LOS ANGELES — Jurors found a 32-year-old man guilty of first-degree murder Wednesday for the 2019 fatal shooting of rapper Nipsey Hussle.
The Los Angeles County jury also found Eric R. Holder Jr. guilty of two counts of attempted voluntary manslaughter instead of two attempted murder counts as prosecutors had sought for two other men who were hit by gunfire at the scene.
Holder was also found guilty of two counts of assault with a firearm on the same men.
Wearing a blue suit and face mask, Holder stood up in the small courtroom next to his lawyer as the verdict was read. He had no visible reaction.
“I am deeply disappointed in the First Degree Murder verdict,” Holder’s attorney, Deputy Public Defender Aaron Jansen, said in an email to The Associated Press. “It was always going to be tough given the high-profile circumstances surrounding the case.”
Jansen added that he and Holder were grateful that the jury agreed that the attempted murder counts were overcharged. They plan to appeal the murder conviction, he said.
A jury of nine women and three men deliberated for about six hours over two days before reaching the verdict. Most of their deliberations took place Friday, and they promptly came to their unanimous decision Wednesday, briefly reconvening after a four-day break.
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A pair of typos on the verdict form discovered as the results were read forced jurors to briefly return to deliberations before the outcome could be made official, but they had no bearing on the outcome.
“We are both proud and I am a little relieved that the verdict came in a complete, absolute agreement with the charges that Eric Holder murdered Ermias Asghedom in cold blood,” Deputy District Attorney John McKinney said outside the courtroom. “We hope that today is a day in which the Asghedom family and the friends and fans of Nipsey Hussle around the world will find some measure of closure.”
No relatives of Hussle were in the room when the verdict was read, nor did any attend the trial.
The judge has a wide range of options when he sentences Holder on Sept. 15. The first-degree murder charge alone carries a sentence of 25 years to life in prison.
“Obviously nothing that happened here today can heal the wound, nothing that happened here today can restore Mr. Asghedom to this world, but we hope that there is some resounding peace in the fact that his killer will be in prison likely for the rest of his life,” McKinney said.
The verdict brings an end to a legal saga that has lasted more than three years and a trial that was often delayed because of the pandemic.
Holder and Hussle had known each other for years — they grew up members of the South Los Angeles street gang the Rollin’ 60s — when a chance meeting outside the rapper’s Los Angeles clothing store led to the shooting, and his death.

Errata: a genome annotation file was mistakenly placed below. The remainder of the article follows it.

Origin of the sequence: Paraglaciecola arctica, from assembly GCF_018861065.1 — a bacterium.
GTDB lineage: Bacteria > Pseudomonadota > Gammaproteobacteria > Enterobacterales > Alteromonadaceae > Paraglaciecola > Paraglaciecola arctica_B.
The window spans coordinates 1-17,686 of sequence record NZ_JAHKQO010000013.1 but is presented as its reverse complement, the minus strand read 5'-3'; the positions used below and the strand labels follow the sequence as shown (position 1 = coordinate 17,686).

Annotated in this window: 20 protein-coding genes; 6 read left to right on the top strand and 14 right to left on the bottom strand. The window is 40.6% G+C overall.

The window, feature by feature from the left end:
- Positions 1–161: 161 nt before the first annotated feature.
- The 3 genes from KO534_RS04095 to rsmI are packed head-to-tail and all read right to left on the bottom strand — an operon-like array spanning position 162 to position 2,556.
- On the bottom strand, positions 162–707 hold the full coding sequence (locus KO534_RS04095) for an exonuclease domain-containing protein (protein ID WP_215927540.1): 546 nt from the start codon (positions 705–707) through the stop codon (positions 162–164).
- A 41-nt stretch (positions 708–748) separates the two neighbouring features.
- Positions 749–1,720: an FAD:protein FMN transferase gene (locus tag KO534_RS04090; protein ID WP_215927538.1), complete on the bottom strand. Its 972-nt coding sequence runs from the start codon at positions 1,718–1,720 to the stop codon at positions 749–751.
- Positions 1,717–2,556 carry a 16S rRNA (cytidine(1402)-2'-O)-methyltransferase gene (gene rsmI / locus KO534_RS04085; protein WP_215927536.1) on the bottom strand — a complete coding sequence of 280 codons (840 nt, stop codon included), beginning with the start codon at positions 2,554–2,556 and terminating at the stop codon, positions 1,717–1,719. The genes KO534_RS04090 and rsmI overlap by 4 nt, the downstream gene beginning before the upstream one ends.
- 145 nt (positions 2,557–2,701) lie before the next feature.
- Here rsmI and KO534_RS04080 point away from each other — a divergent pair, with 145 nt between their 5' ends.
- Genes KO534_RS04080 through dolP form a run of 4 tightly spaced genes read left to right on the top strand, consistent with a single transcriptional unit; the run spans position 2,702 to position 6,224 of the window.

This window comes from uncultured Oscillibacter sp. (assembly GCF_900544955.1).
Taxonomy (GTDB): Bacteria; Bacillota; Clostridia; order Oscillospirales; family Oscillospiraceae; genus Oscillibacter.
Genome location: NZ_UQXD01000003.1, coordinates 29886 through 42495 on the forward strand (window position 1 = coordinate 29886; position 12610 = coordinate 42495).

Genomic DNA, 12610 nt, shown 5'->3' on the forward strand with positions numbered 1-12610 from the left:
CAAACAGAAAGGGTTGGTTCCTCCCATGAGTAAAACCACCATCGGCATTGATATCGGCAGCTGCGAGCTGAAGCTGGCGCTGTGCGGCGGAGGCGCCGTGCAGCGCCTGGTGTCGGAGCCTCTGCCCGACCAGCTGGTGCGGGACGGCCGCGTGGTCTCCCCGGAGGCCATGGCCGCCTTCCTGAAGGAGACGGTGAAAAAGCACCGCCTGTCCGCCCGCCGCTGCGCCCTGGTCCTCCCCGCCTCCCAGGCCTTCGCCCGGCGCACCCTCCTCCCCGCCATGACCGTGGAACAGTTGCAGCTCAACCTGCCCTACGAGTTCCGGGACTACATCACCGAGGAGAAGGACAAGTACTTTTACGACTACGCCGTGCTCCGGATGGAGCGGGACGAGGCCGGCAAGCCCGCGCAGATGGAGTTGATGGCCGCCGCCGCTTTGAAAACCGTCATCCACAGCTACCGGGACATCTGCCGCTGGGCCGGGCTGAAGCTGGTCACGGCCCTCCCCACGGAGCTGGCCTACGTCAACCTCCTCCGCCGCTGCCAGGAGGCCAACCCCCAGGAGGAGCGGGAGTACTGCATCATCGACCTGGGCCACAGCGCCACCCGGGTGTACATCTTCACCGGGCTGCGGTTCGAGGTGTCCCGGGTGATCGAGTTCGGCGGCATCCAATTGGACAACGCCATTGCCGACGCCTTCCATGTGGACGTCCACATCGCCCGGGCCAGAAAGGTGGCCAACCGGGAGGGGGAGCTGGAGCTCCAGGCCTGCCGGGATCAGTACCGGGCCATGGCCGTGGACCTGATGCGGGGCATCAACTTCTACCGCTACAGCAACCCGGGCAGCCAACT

The evidence against Holder was overwhelming, from eyewitnesses to surveillance cameras from local businesses that captured his arrival, the shooting and his departure.
His attorney did not even deny that he was the shooter but urged jurors to find him guilty of the lesser charge of voluntary manslaughter.
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The shooting followed a conversation the two men had about rumors that Holder had been acting as an informant for authorities. Jansen said that being publicly accused of being a “snitch” by a person as prominent as Hussle brought on a “heat of passion” in Holder that made him not guilty of first-degree murder.
“This is a provocation that stirs up rage and powerful emotion,” Jansen told jurors Thursday.
Hussle’s close friend Herman “Cowboy” Douglas, who was standing next to him when he was shot and testified at the trial, said the conversation he heard does not explain the killing for him.
“It feels good to get some closure, but I still need to know why,” Douglas said after the verdict.
McKinney argued during the trial that Holder and everyone else in the conversation that preceded Hussle’s death were so calm that the “snitching” conversation could not have been the primary motive, and that Holder must have had some previous envy or hatred for Hussle.
McKinney told jurors that the nine minutes between the conversation and the shooting allowed more than enough time for the killing to be premeditated, a requirement for first-degree murder.
The jury apparently agreed.
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Hussle, whose legal name is Ermias Asghedom, died at age 33. His nickname was both a play on the name of comedian Nipsey Russell and a nod to the hustle the future hip-hop star showed in making music and selling CDs. He had just released his major-label debut album, which earned him his first Grammy nomination, when he was gunned down.
He was a widely beloved figure in Los Angeles, especially in the South LA area where he grew up and remained after gaining fame, buying property and opening businesses.
“He wanted to change the neighborhood,” McKinney said in his closing argument. “I have kept the same friends. And the neighborhood loved him. They called him Neighborhood Nip.”
Hussle was mourned at a memorial at the arena then known as Staples Center, and celebrated in a performance at the Grammy Awards that included DJ Khaled and John Legend.
It was more than two years after that when the man who shot him would go on trial.
“Today was really about Nipsey Hussle and the legacy that he leaves behind,” McKinney said Wednesday. “This verdict and the story of his life will be talked about for sure at Crenshaw and Slauson, but the meaning of it will carry far beyond those streets.”